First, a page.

/ Paramo Velez Light
I've always been a hard shell and recently belay jacket kind of guy so any feedback would be most welcome.
Paramo is a bit like Marmite - people love it or swear at it!
Personally find them really breathable, but, when they leak you get really wet as they rely on DWR alone to make the directional fabric work. I'm not convinced by the wet but warm argument either as I've felt wet and cold...
My bottom line is that they are great for 99% of the weather this Fair Isle will throw at them and I've gone back to a hard shell for the other 1%. I.e. I'm starting to treat them as an excellent soft shell rather than as a waterproof.
Hope that helps.
Grrr, not sure why the bold continued ...
Also, while warm during activity I'd have thought you would still need a belay jacket when stationary....
Think you're right, use as a luxurious softshell and still carry a light hardshell,
Have a look at this post:
should tell you abit about the velez light.
I own 2 paramo bits of kit :-
For clear cold winter days I wear a r1 with a Paramo Fuera windroof smock.
For very cold winter days with chances of snow / rain I wear an merino wool baselayer and a Aspira smock.
For me both bits of kit are Awesome and love em.
Sorry I don't have any experience of the Velez light.
Not a climber but I've used it for two winters walking and it's a great bit of kit. Usually wear it with a merino base layer, a light fleece if it's parky and fling on a Photon hoodie when I'm sat having my piece. Never had an issue getting soaked either. Reckon I'll get years out of this thing.
I use Paramo all the time.
For cold winter days I wear a merino wool baselayer and a Paramo Velez smock and Paramo Cascada trousers.
I wear these for winter off road biking - and even for off-road running too if it's really cold and if I'm going some distance from civilisation, just in case....
For very cold winter days on the summits, for winter bothying (because the following days weather is always unpredictable) and for ski-ing I wear Paramo salopettes and a Paramo Aspira jacket, with merino wool leggings and baselayers.
I have a spare pair of Cascada trousers because I wear them so often and they do need washing sometimes (!).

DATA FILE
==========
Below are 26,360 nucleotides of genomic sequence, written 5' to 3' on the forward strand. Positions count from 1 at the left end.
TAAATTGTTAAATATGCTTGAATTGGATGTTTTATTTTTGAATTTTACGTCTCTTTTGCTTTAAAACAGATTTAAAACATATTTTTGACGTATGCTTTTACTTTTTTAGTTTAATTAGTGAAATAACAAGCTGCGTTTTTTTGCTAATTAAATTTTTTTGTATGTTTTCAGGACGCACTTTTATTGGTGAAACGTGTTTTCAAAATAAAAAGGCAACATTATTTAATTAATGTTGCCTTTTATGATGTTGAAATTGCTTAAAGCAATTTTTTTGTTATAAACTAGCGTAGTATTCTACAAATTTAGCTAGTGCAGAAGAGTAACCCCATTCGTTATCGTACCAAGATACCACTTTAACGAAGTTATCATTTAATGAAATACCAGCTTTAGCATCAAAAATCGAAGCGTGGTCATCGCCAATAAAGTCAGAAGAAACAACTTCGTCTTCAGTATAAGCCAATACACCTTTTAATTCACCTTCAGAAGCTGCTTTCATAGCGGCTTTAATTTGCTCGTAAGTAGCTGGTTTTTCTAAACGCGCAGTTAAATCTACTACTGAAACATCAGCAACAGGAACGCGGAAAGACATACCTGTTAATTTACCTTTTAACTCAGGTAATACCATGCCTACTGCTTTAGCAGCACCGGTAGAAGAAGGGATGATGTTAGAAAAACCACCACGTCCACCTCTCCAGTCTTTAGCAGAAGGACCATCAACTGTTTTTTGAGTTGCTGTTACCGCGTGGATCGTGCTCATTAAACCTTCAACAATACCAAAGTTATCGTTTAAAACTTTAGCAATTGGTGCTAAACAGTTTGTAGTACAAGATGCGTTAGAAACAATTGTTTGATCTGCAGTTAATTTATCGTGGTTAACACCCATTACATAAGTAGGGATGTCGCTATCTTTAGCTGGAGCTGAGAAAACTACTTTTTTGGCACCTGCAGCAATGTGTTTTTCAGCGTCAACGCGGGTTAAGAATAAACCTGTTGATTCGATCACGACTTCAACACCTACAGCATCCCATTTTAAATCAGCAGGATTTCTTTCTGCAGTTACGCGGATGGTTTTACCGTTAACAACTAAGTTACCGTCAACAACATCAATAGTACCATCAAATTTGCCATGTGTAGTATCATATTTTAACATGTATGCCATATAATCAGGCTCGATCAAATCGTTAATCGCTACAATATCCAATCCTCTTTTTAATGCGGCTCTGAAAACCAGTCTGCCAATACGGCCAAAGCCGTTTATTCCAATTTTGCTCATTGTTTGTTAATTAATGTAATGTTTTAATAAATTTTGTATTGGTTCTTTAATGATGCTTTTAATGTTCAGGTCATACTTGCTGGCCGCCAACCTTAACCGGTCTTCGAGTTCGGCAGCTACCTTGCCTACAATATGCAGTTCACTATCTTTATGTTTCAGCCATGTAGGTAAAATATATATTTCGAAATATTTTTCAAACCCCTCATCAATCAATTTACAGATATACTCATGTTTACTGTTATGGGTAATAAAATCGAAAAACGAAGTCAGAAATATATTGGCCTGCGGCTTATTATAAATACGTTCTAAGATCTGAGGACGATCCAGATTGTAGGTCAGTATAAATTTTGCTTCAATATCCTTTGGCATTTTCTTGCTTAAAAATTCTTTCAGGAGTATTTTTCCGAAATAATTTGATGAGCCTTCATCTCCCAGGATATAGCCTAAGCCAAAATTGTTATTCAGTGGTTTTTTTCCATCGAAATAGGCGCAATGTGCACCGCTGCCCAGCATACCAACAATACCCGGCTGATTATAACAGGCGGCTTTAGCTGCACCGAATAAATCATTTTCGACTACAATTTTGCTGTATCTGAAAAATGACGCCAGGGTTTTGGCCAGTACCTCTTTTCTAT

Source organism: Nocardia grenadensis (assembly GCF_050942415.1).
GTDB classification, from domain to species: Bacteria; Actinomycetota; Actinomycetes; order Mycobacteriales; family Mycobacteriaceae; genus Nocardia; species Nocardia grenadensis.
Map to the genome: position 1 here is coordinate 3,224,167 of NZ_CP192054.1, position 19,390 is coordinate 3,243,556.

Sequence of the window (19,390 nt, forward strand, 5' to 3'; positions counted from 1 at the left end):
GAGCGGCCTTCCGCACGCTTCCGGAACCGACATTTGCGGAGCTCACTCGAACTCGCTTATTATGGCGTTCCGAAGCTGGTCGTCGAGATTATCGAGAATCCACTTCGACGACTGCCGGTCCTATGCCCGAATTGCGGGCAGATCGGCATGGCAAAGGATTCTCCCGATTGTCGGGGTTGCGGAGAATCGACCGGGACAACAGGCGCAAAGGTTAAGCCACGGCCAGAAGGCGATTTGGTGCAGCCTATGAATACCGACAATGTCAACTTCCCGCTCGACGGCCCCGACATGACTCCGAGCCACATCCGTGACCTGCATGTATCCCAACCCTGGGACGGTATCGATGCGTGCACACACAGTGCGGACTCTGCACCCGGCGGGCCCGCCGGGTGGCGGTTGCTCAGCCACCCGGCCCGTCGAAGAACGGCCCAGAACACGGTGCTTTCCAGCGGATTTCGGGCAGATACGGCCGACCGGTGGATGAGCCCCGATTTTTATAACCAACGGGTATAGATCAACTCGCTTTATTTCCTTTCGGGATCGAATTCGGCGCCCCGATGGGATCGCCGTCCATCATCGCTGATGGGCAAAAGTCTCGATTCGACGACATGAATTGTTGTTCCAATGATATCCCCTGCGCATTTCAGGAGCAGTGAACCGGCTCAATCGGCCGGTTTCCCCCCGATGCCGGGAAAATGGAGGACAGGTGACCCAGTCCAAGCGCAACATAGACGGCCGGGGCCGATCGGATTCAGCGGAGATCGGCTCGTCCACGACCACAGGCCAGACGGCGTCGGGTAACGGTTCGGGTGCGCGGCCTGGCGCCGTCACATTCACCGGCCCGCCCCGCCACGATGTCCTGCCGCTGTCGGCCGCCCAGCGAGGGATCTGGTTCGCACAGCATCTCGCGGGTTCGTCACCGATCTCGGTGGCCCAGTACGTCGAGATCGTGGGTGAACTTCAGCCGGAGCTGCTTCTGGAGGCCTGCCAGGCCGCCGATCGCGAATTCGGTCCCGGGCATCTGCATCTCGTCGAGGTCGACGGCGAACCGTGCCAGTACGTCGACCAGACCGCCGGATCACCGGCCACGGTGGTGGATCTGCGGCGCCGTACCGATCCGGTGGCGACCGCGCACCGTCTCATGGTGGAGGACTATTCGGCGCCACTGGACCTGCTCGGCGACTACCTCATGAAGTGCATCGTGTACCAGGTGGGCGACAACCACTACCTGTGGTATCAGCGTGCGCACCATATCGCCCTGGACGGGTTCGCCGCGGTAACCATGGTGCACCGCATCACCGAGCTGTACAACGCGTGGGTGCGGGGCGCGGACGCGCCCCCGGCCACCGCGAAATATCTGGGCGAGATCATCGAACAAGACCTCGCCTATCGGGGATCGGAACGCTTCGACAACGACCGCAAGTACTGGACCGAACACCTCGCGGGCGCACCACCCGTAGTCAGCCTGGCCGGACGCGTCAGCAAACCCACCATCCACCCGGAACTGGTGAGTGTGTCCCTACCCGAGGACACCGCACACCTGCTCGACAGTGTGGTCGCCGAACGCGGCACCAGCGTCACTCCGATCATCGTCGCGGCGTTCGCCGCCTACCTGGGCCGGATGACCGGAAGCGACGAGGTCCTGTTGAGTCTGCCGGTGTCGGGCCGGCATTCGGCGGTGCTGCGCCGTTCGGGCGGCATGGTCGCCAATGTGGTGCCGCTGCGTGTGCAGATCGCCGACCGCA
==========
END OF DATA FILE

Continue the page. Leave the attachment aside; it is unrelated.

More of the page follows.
Like Gaz, for me the kit is awesome and I love it. I have gradually amassed this collection over the last 9 years, having started with the Cascada trousers and Velez smock following recommendation from a friend who works outdoors all year in the Achnashellach area. Figured if it worked for him it was worth giving it a try.
I do have a goretex jacket which I bought just before the first Paramo and thought it was the bee's knees. Wore it a couple of times and I can't bring myself to sell it because I paid so much for it, but I just never wear it now, having tried Paramo.
First pair of trousers and the smock have had rips in for years - they never get any worse and I've never got around to having them repaired. Doesn't seem to affect the performance. The bum on my trousers got ripped from catching on my bike seat. Just patched it up and it works as good as new. Very resilient stuff for an outdoor life. They don't rustle, and they're very soft compared to goretex and its ilk, so you can sleep in them if the bothy is that cold.
Can't praise it highly enough - and No, I don't work for Paramo nor do I have shares in them :)
Hope you enjoy your Velez light.
I don't own a hardshell and have used Paramo for winter climbing since the mid nineties. It's very durable and I'm still using one of my original Aspiro jackets for ice axe braking on courses.
I had one of the original Velez's with a pop off hood, which was a pain in windy stormy weather, as it would pop off when you least wanted it to!
I recently bought one of the normal Adventure Velez's with the fixed hood. This works well for Scottish winter climbing and is much lighter and less baggy than my Aspiro.
Despite loving Paramo waterproofs I have my doubts about the new Paramo Velez Light. The outer is too flimsy and clingy and I think it would readily catch on sharp rock, gear and ice axes. It's also not that much lighter than the normal Velez for the trade-off in durability.
I'm happy to be proved wrong but my recent experience of lightweight gear from various manufacturers, has unfortunately confirmed my reservations on many 'clingy' ultra-lightweight materials.
The original jackets and windsmocks are pretty bombproof and used by many Mountain Rescue Teams...
Thanks for the advice guys!
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